Halifax councillors join Vancouver in declaring climate emergency
A pedestrian walks down Brunswick Street near Citadel Hill in Halifax as a major winter storm blasts the Maritimes on Monday, Feb. 13, 2017. (THE CANADIAN PRESS/Andrew Vaughan)
Halifax has become the second Canadian city to declare a climate emergency.
Council voted Tuesday to pass a mostly symbolic acknowledgment that climate change is a serious and urgent threat.
The municipality is unlikely to receive additional funds from the provincial or federal governments as a result, but will use the declaration to stress that climate change is real and how it might affect its climate change plan.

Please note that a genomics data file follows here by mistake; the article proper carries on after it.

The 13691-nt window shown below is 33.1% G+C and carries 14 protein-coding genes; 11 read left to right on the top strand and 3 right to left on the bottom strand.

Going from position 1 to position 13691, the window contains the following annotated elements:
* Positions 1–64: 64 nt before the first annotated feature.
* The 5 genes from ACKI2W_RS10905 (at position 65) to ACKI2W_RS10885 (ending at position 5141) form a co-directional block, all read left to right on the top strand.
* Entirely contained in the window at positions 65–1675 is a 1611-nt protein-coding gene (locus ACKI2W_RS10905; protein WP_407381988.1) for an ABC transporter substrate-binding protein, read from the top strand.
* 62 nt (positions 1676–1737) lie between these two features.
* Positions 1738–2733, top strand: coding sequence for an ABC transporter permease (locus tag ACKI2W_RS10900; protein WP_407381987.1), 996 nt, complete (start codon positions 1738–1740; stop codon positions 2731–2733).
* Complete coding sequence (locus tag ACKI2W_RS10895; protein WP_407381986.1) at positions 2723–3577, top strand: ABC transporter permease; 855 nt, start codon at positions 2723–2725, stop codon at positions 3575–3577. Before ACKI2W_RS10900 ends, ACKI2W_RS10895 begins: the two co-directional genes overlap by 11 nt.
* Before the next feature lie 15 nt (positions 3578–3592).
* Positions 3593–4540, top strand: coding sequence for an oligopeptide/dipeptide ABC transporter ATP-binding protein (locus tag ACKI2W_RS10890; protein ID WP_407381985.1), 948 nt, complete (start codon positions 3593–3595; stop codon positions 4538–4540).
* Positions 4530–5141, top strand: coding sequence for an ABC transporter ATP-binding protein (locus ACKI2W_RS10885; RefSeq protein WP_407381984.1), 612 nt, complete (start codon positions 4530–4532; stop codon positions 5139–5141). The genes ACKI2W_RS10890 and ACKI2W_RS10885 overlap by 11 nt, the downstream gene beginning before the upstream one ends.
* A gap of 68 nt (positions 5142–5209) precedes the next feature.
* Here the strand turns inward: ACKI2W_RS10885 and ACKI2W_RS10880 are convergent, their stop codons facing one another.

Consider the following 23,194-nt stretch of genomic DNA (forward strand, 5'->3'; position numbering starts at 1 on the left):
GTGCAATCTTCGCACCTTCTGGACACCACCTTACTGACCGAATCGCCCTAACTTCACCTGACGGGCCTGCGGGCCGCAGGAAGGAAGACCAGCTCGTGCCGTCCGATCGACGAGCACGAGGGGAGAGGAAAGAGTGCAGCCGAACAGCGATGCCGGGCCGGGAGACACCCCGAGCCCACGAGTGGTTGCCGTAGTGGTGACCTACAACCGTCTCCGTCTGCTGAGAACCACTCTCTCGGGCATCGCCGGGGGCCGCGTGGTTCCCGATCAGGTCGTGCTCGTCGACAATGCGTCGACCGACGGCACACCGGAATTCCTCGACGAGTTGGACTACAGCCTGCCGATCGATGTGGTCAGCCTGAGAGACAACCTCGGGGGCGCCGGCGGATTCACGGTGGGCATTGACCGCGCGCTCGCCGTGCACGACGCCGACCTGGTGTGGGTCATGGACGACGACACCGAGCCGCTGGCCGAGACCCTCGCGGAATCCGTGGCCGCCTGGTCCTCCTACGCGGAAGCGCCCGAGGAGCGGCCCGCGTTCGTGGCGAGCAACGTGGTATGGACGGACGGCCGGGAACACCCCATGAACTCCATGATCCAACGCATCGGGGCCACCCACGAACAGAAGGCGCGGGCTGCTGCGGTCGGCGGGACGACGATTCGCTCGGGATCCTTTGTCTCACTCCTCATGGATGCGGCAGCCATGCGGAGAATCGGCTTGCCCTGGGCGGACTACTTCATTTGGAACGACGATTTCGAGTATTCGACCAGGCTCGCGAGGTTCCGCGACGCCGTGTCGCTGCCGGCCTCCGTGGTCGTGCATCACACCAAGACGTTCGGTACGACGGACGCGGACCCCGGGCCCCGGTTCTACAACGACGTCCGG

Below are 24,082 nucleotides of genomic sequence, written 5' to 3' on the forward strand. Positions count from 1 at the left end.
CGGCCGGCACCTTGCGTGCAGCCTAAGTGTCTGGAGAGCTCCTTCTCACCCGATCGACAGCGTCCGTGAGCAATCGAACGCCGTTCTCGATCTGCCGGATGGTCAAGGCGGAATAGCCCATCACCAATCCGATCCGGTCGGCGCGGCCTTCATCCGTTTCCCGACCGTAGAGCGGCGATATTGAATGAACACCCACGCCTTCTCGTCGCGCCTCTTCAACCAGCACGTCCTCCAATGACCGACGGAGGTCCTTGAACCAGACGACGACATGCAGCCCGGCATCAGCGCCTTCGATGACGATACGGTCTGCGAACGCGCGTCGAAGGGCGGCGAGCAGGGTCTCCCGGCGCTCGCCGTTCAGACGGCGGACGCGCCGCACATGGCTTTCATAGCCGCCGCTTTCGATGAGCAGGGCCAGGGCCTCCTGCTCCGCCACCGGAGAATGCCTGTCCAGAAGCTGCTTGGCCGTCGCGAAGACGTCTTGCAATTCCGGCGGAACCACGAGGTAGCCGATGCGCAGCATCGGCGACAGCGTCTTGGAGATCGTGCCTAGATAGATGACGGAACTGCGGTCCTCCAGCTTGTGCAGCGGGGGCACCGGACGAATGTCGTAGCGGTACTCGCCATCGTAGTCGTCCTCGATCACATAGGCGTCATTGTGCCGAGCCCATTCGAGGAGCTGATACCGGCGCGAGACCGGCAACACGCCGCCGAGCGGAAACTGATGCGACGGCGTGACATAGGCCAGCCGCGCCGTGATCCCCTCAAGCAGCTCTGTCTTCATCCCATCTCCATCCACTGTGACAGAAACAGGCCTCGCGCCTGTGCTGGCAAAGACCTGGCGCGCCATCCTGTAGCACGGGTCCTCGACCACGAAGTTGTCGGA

Vancouver city council unanimously voted to declare a climate emergency earlier this month, and cities such as London and Los Angeles have made similar declarations.
Coun. Richard Zurawski, a meteorologist who brought the motion to Halifax council, said it was in response to a recent report from the UN Intergovernmental Panel on Climate Change.
All members of council were open to the proposal, with Coun. Lisa Blackburn saying she didn't think "anyone around the table" would disagree that Halifax is in the midst of a climate emergency.
Zurawski had asked that council direct staff to prepare a report that recognizes "the breakdown of the stable climate and sea levels ΓÇª constitutes an emergency" for the Halifax region and provides recommendations that would accelerate the municipality's actions to meet - and even exceed - their climate change targets.
He had asked for a report in 90 days, but council gave a timeline of a year.